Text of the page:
A new problem for cash-strapped schools: Fundraising burnout

Liz Speicher, left, and Bree Wiesehan, fifth grade teachers at Cassens Elementary School in Glen Carbon, Ill., practice on one of the newly purchased PolyVision interactive whiteboards in a classroom. John Badman

Parents who are growing weary from a seemingly endless barrage of appeals for money from their children's schools have an unlikely ally: the $1.4 billion school fundraising industry.

The Association of Fund-Raising Distributors and Suppliers, a trade group, worries that some schools are holding too many sales to fund field trips and essential services such as computer laboratories. As a result, parents are getting burned out from fundraising appeals and may tune out out all of them.

"This is a serious issue out there for fundraising companies," said Jon Krueger, the group's executive director, who advises parent-teacher organizations and others to approach fundraisers strategically. "Participation rates suffer when schools run too many fundraisers."

Figuring out how many fundraisers is too many can be tricky because it depends on the school. One thing is for sure, though, the practice is common. A survey released this year by Causera.org, a software company that works with nonprofits, found that 98 percent of parents said their children's schools raise money, and 40 percent said these activities occurred frequently.

A 2007 survey from the National Association of Elementary School Principals found that 76 percent of schools hold up to five fundraisers a year, while 20 percent hold 5 to 10. That same survey found that 64 percent would do away with fundraisers if they could, but they can't.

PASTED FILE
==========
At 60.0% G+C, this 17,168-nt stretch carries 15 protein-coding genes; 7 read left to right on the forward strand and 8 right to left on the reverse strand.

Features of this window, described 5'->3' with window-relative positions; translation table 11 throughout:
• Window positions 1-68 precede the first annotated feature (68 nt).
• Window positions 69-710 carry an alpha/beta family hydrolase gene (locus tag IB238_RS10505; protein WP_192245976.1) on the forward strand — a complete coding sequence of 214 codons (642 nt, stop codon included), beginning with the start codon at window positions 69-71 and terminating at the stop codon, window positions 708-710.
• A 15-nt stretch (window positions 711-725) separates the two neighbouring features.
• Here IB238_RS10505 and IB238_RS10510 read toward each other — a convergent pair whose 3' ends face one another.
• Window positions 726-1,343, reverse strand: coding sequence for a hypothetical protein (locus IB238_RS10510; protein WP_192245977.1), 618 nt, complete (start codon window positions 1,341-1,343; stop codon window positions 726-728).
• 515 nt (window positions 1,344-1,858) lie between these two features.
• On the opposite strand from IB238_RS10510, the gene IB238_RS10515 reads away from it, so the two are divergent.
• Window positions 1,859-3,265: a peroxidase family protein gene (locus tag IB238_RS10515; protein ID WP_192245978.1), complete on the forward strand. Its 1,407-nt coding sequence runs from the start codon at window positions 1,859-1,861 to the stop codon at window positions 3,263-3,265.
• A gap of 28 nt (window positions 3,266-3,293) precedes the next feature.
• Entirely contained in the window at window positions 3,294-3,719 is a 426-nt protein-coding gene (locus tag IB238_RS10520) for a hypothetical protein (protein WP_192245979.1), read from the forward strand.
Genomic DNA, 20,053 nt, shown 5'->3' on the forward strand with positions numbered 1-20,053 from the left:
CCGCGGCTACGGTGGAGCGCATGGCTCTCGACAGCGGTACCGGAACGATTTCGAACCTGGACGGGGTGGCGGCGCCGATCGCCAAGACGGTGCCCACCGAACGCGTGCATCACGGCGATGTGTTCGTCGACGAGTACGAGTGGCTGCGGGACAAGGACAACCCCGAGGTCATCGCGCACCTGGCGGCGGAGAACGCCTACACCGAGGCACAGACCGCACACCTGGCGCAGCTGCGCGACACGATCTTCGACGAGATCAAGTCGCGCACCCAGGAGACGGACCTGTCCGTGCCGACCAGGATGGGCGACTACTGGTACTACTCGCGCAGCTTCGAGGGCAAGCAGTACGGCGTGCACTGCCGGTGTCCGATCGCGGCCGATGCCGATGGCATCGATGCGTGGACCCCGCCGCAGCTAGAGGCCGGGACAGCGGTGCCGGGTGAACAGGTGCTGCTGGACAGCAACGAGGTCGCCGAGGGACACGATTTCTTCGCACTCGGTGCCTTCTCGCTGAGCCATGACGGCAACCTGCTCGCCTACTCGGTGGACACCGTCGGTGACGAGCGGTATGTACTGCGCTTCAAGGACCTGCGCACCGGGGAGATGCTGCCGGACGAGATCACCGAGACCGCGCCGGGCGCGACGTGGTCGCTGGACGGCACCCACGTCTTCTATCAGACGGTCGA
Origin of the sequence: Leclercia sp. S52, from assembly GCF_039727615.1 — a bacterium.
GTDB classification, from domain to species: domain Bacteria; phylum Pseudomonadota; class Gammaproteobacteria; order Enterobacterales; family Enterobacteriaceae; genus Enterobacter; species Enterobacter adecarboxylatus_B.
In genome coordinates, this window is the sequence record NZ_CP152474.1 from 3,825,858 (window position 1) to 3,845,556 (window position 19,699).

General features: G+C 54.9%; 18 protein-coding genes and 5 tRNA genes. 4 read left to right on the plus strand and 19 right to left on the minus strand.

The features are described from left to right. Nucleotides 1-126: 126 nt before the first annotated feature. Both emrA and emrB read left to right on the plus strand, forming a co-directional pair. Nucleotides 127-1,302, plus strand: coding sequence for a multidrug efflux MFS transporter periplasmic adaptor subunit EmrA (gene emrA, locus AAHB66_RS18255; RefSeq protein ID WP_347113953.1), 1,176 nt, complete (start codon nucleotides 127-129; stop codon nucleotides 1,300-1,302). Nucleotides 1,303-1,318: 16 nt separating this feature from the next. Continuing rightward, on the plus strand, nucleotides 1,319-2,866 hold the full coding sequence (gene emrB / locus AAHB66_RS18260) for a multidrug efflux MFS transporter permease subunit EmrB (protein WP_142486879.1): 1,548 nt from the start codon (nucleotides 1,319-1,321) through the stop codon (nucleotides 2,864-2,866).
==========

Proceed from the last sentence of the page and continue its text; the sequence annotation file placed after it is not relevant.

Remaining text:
As the think tank Centerfor Budget and Policy Priorities (CBPP) and others have noted, many public schools remain strapped for cash. At least 34 states are providing less funding per student for the 2013-2014 school year than they did before the Great Recession hit.

Many parents dislike hitting up their friends and family for General Mills boxtops or Campbell Soup labels, or to buy products such as cookie dough, coupon books or wrapping paper. "Fundraising as it exists in many schools today takes way too much work," according to Causera.

Some parents who run their own businesses, such as Pampered Chef, Tupperware or Amway, also sell those products as part of fundraising operations, which creates some potential conflicts of interest for Parent Teacher Organizations.

"Most of the companies (and nearly all the parents) are reputable, but it does create a tough spot for the group," writes Tim Sullivan, founder of online publication PTO Today, in an email. "We do advise that groups tread carefully here, establish a policy and try to think long-term rather than thinking just about the first offer (good company, trusted parent) that comes along."

Some parents are choosing to provide support to individual teachers via DonorsChoose.org to fund the purchase of everything from text books to field trips. The organization, which says 56 percent of the country's public schools have at least one appeal on its site, expects to deliver $55 million in donations this year.

"When parents have the chance to read the teachers' own words about what they need in the classroom, they develop a deeper understanding of the challenges that teachers face," wrote DonorsChoose spokesperson Chris Pearsall in an email.

The success of DonorsChoose, though, hasn't had an impact on most school fundraisers, which typically focus on the needs of more than just an individual teacher. Indeed, the demand among schools for fundraisers shows no signs of ebbing.

  • Jonathan Berr

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